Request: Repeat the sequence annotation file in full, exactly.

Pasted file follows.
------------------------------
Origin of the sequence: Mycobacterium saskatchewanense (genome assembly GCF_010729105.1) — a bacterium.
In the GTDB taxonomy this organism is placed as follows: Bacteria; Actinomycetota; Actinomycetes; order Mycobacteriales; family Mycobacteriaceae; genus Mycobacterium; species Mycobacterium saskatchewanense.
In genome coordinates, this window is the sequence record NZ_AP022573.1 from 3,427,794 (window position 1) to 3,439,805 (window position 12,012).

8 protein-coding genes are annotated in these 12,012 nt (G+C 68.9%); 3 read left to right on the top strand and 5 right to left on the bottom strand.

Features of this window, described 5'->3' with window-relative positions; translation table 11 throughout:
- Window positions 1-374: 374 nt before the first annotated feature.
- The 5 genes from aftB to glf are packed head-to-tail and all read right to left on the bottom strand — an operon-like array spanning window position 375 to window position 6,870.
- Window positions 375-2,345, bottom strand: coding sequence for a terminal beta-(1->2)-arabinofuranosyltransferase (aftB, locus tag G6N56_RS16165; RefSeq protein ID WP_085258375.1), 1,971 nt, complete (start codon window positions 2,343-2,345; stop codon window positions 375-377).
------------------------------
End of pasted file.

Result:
Origin of the sequence: Mycobacterium saskatchewanense (genome assembly GCF_010729105.1) — a bacterium.
In the GTDB taxonomy this organism is placed as follows: Bacteria; Actinomycetota; Actinomycetes; order Mycobacteriales; family Mycobacteriaceae; genus Mycobacterium; species Mycobacterium saskatchewanense.
In genome coordinates, this window is the sequence record NZ_AP022573.1 from 3,427,794 (window position 1) to 3,439,805 (window position 12,012).

8 protein-coding genes are annotated in these 12,012 nt (G+C 68.9%); 3 read left to right on the top strand and 5 right to left on the bottom strand.

Features of this window, described 5'->3' with window-relative positions; translation table 11 throughout:
- Window positions 1-374: 374 nt before the first annotated feature.
- The 5 genes from aftB to glf are packed head-to-tail and all read right to left on the bottom strand — an operon-like array spanning window position 375 to window position 6,870.
- Window positions 375-2,345, bottom strand: coding sequence for a terminal beta-(1->2)-arabinofuranosyltransferase (aftB, locus tag G6N56_RS16165; RefSeq protein ID WP_085258375.1), 1,971 nt, complete (start codon window positions 2,343-2,345; stop codon window positions 375-377).